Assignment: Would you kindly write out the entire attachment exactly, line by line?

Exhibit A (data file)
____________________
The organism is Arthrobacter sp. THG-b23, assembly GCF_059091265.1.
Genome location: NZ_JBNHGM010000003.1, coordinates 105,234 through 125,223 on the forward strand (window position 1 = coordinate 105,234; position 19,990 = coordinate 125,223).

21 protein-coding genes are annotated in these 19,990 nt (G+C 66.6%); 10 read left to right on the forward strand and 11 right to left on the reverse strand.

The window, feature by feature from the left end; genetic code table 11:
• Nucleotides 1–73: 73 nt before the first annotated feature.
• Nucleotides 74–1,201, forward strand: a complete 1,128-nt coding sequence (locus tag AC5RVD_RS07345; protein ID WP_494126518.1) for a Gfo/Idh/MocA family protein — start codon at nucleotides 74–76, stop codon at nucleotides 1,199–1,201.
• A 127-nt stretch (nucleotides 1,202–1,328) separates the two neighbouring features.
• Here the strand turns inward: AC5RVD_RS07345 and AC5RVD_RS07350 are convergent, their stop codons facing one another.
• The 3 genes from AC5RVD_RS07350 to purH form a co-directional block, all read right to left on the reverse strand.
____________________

The organism is Arthrobacter sp. THG-b23, assembly GCF_059091265.1.
Genome location: NZ_JBNHGM010000003.1, coordinates 105,234 through 125,223 on the forward strand (window position 1 = coordinate 105,234; position 19,990 = coordinate 125,223).

21 protein-coding genes are annotated in these 19,990 nt (G+C 66.6%); 10 read left to right on the forward strand and 11 right to left on the reverse strand.

The window, feature by feature from the left end; genetic code table 11:
• Nucleotides 1–73: 73 nt before the first annotated feature.
• Nucleotides 74–1,201, forward strand: a complete 1,128-nt coding sequence (locus tag AC5RVD_RS07345; protein ID WP_494126518.1) for a Gfo/Idh/MocA family protein — start codon at nucleotides 74–76, stop codon at nucleotides 1,199–1,201.
• A 127-nt stretch (nucleotides 1,202–1,328) separates the two neighbouring features.
• Here the strand turns inward: AC5RVD_RS07345 and AC5RVD_RS07350 are convergent, their stop codons facing one another.
• The 3 genes from AC5RVD_RS07350 to purH form a co-directional block, all read right to left on the reverse strand.